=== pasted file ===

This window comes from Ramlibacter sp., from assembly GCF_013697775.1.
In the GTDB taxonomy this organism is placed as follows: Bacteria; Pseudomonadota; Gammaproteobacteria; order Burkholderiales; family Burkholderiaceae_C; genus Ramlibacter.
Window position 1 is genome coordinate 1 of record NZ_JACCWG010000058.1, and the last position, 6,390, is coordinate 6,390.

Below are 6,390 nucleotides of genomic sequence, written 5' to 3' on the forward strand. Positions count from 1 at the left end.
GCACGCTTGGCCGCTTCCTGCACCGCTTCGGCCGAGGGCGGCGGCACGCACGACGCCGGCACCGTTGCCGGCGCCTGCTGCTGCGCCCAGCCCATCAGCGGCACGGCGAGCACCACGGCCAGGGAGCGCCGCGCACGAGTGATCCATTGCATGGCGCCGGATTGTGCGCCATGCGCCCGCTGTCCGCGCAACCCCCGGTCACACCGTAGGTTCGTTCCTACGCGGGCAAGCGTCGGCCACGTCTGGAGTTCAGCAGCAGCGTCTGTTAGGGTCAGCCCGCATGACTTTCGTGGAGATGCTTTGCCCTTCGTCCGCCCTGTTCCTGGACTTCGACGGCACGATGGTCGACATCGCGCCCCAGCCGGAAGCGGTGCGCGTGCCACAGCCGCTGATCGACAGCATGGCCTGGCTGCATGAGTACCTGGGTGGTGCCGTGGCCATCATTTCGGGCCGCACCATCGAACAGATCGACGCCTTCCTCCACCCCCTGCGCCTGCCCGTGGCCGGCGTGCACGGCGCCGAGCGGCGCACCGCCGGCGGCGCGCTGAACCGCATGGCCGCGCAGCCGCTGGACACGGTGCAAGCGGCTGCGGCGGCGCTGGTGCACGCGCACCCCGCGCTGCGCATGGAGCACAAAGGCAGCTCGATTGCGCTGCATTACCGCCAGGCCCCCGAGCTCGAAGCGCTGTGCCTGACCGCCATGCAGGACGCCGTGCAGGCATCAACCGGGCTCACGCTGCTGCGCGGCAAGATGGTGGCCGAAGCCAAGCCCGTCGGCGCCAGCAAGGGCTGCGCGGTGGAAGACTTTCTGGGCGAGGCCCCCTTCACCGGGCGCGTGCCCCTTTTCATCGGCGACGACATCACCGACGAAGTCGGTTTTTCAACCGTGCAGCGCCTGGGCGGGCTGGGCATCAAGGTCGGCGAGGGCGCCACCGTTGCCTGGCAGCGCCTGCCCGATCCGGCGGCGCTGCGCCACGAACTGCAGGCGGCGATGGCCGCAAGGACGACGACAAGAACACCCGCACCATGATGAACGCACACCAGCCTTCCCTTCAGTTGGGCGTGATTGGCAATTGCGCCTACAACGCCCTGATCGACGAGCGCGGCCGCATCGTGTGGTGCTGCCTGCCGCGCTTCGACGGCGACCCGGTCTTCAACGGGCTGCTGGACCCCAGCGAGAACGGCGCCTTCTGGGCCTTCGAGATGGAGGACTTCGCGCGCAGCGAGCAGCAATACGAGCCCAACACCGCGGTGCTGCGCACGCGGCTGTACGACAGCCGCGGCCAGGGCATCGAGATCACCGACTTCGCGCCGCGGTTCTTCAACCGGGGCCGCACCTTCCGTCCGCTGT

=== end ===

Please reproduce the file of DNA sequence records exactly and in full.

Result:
This window comes from Ramlibacter sp., from assembly GCF_013697775.1.
In the GTDB taxonomy this organism is placed as follows: Bacteria; Pseudomonadota; Gammaproteobacteria; order Burkholderiales; family Burkholderiaceae_C; genus Ramlibacter.
Window position 1 is genome coordinate 1 of record NZ_JACCWG010000058.1, and the last position, 6,390, is coordinate 6,390.

Below are 6,390 nucleotides of genomic sequence, written 5' to 3' on the forward strand. Positions count from 1 at the left end.
GCACGCTTGGCCGCTTCCTGCACCGCTTCGGCCGAGGGCGGCGGCACGCACGACGCCGGCACCGTTGCCGGCGCCTGCTGCTGCGCCCAGCCCATCAGCGGCACGGCGAGCACCACGGCCAGGGAGCGCCGCGCACGAGTGATCCATTGCATGGCGCCGGATTGTGCGCCATGCGCCCGCTGTCCGCGCAACCCCCGGTCACACCGTAGGTTCGTTCCTACGCGGGCAAGCGTCGGCCACGTCTGGAGTTCAGCAGCAGCGTCTGTTAGGGTCAGCCCGCATGACTTTCGTGGAGATGCTTTGCCCTTCGTCCGCCCTGTTCCTGGACTTCGACGGCACGATGGTCGACATCGCGCCCCAGCCGGAAGCGGTGCGCGTGCCACAGCCGCTGATCGACAGCATGGCCTGGCTGCATGAGTACCTGGGTGGTGCCGTGGCCATCATTTCGGGCCGCACCATCGAACAGATCGACGCCTTCCTCCACCCCCTGCGCCTGCCCGTGGCCGGCGTGCACGGCGCCGAGCGGCGCACCGCCGGCGGCGCGCTGAACCGCATGGCCGCGCAGCCGCTGGACACGGTGCAAGCGGCTGCGGCGGCGCTGGTGCACGCGCACCCCGCGCTGCGCATGGAGCACAAAGGCAGCTCGATTGCGCTGCATTACCGCCAGGCCCCCGAGCTCGAAGCGCTGTGCCTGACCGCCATGCAGGACGCCGTGCAGGCATCAACCGGGCTCACGCTGCTGCGCGGCAAGATGGTGGCCGAAGCCAAGCCCGTCGGCGCCAGCAAGGGCTGCGCGGTGGAAGACTTTCTGGGCGAGGCCCCCTTCACCGGGCGCGTGCCCCTTTTCATCGGCGACGACATCACCGACGAAGTCGGTTTTTCAACCGTGCAGCGCCTGGGCGGGCTGGGCATCAAGGTCGGCGAGGGCGCCACCGTTGCCTGGCAGCGCCTGCCCGATCCGGCGGCGCTGCGCCACGAACTGCAGGCGGCGATGGCCGCAAGGACGACGACAAGAACACCCGCACCATGATGAACGCACACCAGCCTTCCCTTCAGTTGGGCGTGATTGGCAATTGCGCCTACAACGCCCTGATCGACGAGCGCGGCCGCATCGTGTGGTGCTGCCTGCCGCGCTTCGACGGCGACCCGGTCTTCAACGGGCTGCTGGACCCCAGCGAGAACGGCGCCTTCTGGGCCTTCGAGATGGAGGACTTCGCGCGCAGCGAGCAGCAATACGAGCCCAACACCGCGGTGCTGCGCACGCGGCTGTACGACAGCCGCGGCCAGGGCATCGAGATCACCGACTTCGCGCCGCGGTTCTTCAACCGGGGCCGCACCTTCCGTCCGCTGT